Nature | Images of the month

Cruising sharks, fiery dragons and invisible dust

July’s sharpest science shots, selected by Nature’s photo team.

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Dusky shark

James Lea

A blacktip reef shark (Carcharias melanopterus) cruises at dusk in this picture by James Lea. The image was shot at D’Arros Island in the Seychelles, where researchers have been tracking sharks to test the effectiveness of local marine protected areas.

Environmental Photographer of the Year

  1. This year’s Atkins CIWEM Environmental Photographer of the Year competition featured this remarkable reminder of what can happen when cities and the forces of nature collide. Taken by photojournalist S. L. Kumar Shanth in Chennai, India, it won the Atkins Built Environment Award.

    SL Kumar Shanth/EPOTY

  2. Like many bodies of water around the world, the salt lake Urmia in Iran is a shadow of its former self. The Forestry Commission England People, Nature and Economy Prize went to Pedram Yazdani for this shot.

    Pedram Yazdani/EPOTY

  3. This picture of a peregrine falcon (Falco peregrinus) won Luke Massey the award for Young Environmental Photographer of the Year 2016. The birds were eliminated in Illinois in the 1960s, he says, but multiple pairs now nest in the state. This falcon selected a Chicago condo as its residence.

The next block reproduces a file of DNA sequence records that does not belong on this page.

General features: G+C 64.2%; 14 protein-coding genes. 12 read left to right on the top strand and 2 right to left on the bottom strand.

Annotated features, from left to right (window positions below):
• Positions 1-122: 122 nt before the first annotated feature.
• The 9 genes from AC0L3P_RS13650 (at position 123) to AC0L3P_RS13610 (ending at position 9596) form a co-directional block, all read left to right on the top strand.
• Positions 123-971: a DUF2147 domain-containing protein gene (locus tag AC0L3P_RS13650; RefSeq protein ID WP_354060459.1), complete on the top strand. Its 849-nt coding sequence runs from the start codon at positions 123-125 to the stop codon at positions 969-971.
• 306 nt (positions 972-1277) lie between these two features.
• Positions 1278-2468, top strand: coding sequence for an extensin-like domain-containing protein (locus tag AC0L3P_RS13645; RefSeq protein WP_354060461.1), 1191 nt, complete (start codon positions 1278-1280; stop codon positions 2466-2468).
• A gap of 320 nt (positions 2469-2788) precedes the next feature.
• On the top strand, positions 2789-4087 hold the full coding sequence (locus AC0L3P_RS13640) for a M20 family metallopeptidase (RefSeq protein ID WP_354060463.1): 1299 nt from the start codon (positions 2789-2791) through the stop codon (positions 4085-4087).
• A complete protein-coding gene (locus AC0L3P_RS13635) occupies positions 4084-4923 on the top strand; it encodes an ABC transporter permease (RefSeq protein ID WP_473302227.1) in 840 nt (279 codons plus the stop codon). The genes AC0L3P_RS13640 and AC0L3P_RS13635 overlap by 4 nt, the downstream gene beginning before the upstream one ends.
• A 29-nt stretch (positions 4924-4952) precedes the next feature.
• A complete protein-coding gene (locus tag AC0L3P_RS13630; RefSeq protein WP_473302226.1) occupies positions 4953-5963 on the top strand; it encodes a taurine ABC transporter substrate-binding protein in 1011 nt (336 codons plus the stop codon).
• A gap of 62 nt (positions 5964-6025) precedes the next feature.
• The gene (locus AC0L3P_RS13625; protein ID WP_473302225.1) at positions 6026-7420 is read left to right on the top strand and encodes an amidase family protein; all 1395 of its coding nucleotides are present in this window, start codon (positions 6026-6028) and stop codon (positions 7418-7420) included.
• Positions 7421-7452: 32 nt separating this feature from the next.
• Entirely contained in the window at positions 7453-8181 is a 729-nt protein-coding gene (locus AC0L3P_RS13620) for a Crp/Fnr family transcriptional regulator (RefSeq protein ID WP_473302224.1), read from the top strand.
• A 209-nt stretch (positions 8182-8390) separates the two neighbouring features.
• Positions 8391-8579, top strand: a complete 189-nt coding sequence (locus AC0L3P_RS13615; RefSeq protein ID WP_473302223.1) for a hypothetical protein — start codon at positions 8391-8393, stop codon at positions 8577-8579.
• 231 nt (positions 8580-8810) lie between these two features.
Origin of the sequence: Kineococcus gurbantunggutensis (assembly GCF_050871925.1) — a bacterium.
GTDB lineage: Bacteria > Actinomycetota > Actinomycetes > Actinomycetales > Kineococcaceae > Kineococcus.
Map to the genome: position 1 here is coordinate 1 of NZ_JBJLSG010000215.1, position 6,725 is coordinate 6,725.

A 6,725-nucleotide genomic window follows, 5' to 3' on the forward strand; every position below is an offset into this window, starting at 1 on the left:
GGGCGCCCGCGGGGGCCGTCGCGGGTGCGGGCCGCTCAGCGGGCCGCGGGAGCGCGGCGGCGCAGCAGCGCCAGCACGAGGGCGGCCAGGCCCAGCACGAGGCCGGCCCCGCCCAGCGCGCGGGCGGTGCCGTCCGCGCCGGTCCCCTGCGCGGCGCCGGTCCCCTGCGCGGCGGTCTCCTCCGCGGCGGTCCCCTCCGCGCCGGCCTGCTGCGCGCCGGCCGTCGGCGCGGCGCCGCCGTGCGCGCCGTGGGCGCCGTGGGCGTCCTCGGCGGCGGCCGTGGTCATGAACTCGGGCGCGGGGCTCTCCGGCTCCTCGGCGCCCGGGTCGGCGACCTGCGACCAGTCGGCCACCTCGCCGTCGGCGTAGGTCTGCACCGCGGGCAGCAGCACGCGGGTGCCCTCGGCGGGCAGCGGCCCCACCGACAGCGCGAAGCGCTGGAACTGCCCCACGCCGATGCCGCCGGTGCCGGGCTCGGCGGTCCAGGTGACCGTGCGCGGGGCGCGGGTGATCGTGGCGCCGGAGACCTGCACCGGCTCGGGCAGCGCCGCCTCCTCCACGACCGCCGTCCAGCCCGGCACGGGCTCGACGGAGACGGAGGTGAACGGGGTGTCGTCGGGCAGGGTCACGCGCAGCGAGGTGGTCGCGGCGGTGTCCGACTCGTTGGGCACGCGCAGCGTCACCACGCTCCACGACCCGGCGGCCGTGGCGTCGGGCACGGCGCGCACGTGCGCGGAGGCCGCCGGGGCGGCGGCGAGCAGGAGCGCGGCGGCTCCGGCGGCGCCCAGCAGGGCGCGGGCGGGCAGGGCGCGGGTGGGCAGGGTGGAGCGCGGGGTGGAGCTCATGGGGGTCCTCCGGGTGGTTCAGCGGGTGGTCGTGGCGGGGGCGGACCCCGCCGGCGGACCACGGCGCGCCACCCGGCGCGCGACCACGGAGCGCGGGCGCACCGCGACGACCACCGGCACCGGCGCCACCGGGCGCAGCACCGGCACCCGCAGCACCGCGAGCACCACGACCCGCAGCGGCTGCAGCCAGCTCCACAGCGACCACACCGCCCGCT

Luke Massey/EPOTY

Juno in July


NASA’s Juno probe became the first spacecraft to visit Jupiter in more than two decades earlier this month. This shot is a composite of some of the images it took on 10 July as it orbited the gas giant.

Dragon down

John Kraus @johnkrausphotos

SpaceX’s Falcon 9 rocket not only blasts off, it also blasts down as it lands for re-use. Photographer John Kraus’s image shows both burns from the 18 July launch and landing.

Mountain parrot

Tom Walker/BBC

Described by the International Union for Conservation of Nature as an “inquisitive alpine parrot”, the kea (Nestor notabilis) is at risk: just a few thousand are thought to be left in New Zealand. This image was captured by the BBC as part of its series New Zealand: Earth’s Mythical Island, which began this month.

Hatchet job

Adam P. Summers/Friday Harbor Labs/University of Washington

Because we at Nature never get tired of seeing what ‘Fish Guy’ and University of Washington biomechanist Adam Summers can do with a fish skeleton. This is a freshwater hatchetfish (Thoracocorax stellatu), dyed to reveal its internal structure.

Human sensor

Nick Harrison

The ‘human sensor’ costume designed by artist Kasia Molga reacts to local air pollution by changing colour. This month it went out and about to reflect local air quality in Manchester, UK, supported by the Invisible Dust science–art project.

Solar triumph

Aya Batrawy/AP Photo

The fuel-free plane Solar Impulse 2 finally completed its round-the-world trip this month, more than a year after it set off. It is shown here landing in Abu Dhabi at the end of its circumnavigation — the first by a solar-powered plane.

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